As a care home resident, it is highly likely there will be various visits and stays in hospital – in fact, a high proportion of all admissions and readmissions to hospitals are from residents in care homes. Care homes in South London have frequently expressed a need for better information sharing and communication between themselves and hospital teams during transfers of care into hospital. In many cases hospitals are unable to provide any information to care homes on residents’ care due to confidentiality and on discharge there is often a lack of information on changes to medication or care needs. Worse still, on many occasions, residents discover their belongings are often lost while in hospital.
On the other side of the equation, hospital teams have expressed frustration at the lack of standard health information needed from care homes when residents are admitted – this means hospital staff are often using up time and resources to call care homes to ask for simple information on say mobility or catheters. Various unnecessary tests may be carried out in hospital simply because doctors don’t have the information they need. All in all this often leads to frustration on both sides and ultimately poorer quality of care and longer stays in hospital than necessary.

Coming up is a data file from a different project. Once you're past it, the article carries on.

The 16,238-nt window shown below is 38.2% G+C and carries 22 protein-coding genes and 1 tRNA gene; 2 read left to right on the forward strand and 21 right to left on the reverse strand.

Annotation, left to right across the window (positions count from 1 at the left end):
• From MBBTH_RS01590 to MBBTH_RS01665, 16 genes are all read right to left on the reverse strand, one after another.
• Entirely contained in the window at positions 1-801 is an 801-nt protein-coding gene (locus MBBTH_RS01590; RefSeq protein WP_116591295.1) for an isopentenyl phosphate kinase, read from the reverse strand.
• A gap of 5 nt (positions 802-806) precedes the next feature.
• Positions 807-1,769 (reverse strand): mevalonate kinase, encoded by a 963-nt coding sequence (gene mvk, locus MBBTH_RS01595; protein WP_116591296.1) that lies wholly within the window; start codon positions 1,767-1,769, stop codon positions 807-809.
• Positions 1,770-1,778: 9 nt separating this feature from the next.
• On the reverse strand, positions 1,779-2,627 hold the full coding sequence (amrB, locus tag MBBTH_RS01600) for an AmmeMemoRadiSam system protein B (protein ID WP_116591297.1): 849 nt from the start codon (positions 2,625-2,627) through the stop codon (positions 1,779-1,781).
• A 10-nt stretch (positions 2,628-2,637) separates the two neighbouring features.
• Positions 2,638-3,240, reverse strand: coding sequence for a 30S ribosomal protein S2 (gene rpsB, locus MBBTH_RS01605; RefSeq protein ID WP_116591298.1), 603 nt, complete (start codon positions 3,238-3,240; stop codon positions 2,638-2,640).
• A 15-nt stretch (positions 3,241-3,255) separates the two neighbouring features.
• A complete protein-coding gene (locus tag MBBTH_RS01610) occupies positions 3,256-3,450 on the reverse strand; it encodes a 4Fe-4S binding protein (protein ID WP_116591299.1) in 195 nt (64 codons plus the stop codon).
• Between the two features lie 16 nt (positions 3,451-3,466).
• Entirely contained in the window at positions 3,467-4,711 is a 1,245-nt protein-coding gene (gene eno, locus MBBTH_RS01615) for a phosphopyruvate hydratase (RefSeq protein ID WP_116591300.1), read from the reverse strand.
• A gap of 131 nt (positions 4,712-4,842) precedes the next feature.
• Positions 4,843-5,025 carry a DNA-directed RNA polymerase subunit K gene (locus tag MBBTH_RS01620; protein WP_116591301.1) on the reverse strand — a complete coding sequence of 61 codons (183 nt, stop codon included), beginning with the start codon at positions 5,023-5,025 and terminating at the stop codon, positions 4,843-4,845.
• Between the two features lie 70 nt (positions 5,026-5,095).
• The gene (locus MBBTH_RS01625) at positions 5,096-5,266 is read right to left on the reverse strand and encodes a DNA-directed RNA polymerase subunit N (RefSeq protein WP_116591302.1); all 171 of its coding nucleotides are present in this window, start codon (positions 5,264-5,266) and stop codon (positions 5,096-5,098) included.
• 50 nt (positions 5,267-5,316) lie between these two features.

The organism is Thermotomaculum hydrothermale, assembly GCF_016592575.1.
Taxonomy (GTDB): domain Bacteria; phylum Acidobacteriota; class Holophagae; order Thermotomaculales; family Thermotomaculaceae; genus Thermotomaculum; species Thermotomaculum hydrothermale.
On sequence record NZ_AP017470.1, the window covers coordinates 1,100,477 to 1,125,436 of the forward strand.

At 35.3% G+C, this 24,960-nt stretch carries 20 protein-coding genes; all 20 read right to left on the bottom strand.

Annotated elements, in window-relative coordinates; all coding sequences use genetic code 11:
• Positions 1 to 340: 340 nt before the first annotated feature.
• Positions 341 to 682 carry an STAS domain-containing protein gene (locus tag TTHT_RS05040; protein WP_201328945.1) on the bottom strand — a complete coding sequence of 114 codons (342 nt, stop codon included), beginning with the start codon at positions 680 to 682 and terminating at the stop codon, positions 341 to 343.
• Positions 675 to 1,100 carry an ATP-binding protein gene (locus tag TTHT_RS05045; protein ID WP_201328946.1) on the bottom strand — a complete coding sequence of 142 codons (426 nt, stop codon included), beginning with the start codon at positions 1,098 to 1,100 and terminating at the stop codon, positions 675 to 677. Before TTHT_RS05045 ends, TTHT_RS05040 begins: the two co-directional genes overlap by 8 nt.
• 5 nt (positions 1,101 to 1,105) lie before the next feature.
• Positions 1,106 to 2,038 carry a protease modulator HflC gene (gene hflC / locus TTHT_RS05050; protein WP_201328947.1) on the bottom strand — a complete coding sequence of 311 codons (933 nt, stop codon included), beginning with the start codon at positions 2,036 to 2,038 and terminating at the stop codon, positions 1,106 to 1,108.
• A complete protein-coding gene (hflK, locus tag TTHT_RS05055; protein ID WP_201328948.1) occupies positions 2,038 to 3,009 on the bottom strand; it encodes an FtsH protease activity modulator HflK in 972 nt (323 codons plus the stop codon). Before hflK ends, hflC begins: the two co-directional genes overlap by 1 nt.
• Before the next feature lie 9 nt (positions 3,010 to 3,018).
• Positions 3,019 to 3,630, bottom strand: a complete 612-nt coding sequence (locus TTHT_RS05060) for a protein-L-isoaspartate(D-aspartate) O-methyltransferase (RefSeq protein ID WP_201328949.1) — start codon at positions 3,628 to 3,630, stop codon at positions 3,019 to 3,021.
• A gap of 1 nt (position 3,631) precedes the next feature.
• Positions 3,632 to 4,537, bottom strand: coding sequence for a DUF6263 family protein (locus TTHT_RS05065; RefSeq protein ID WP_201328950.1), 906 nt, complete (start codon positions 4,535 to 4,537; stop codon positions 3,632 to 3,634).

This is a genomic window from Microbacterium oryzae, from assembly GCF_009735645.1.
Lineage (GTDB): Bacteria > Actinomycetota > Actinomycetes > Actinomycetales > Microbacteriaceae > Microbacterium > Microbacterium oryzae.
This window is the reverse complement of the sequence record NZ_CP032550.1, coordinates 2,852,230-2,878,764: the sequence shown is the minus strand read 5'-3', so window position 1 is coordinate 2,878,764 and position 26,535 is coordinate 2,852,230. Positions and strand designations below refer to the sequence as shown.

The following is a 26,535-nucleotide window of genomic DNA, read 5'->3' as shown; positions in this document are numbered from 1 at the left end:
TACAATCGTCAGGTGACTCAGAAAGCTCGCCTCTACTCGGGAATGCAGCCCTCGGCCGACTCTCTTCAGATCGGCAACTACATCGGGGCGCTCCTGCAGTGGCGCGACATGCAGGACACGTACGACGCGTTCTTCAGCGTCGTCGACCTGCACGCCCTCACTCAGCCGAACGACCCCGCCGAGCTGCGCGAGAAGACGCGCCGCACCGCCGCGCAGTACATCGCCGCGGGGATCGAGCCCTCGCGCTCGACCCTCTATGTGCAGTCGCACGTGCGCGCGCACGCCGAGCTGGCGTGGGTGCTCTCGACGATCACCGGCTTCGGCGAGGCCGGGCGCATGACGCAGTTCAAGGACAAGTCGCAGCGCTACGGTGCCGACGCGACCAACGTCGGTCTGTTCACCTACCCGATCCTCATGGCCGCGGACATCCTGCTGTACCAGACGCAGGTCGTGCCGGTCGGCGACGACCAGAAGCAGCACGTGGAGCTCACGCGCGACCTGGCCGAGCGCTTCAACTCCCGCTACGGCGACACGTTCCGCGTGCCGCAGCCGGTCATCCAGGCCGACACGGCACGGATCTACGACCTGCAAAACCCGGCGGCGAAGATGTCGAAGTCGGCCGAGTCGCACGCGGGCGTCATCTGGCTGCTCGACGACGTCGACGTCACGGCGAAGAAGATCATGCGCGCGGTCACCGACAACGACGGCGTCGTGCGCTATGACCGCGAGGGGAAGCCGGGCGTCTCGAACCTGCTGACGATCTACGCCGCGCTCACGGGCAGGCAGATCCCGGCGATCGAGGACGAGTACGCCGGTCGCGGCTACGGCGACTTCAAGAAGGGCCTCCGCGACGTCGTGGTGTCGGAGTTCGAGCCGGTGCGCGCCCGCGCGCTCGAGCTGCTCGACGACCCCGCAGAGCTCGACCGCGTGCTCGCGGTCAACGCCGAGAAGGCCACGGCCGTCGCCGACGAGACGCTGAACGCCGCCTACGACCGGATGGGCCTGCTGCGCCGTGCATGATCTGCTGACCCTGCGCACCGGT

In 2015 Sutton CCG, St Helier Hospital, London Ambulance Service and Sutton Care Homes, working as part of the Sutton Homes of Care Vanguard Programme, decided to create a new co-designed hospital transfer pathway, with all key partners agreeing the standardised information required between everyone to improve the resident-patient pathway. To ensure all the information and patient belongings were kept in one safe place, a ‘Red Bag’ was initiated so that the resident could be easily identified as a care home resident and all medications, personal belongings (such as hearing aids and glasses), standardised health and medical information could safely go with the resident both to and from hospital.
An important feature of this process was getting care home and hospital staff to speak to each other about the information they needed for admission and discharge. This included advanced care planning information and information about dementia, personal preferences and challenging behaviour.
Once implemented, the Red Bag Pathway began to show positive results, with Sutton CCG finding that residents going to hospital with the red bag and standardised information stayed on average 4 days less in hospital compared to the previous period. Going forward, it is anticipated that cost savings will be found from reduced length of stay for care home residents and from a reduction in replacing lost belongings such as, dentures, glasses and hearing aids.
The Health Innovation Network has been supporting South London boroughs to adopt and implement the red bag pathway for the past 12 months. We have provided training, advice and resources for CCGs, NHS Trusts and care homes, helping boroughs to go through the steps needed to set up the pathway and overcome any challenges. The HIN will also be carrying out further evaluation of the pathway to evidence improvements in care.
The Health Innovation Network (HIN) is the Academic Health Science Network for South London. Our role is to support the adoption and spread of evidence based practice in health, social care and innovation across the South London Boroughs, CCGs and NHS Trusts. The HIN’s Healthy Ageing Team has been supporting the rollout of the ‘Red Bag’ pathway, improving care for care home residents.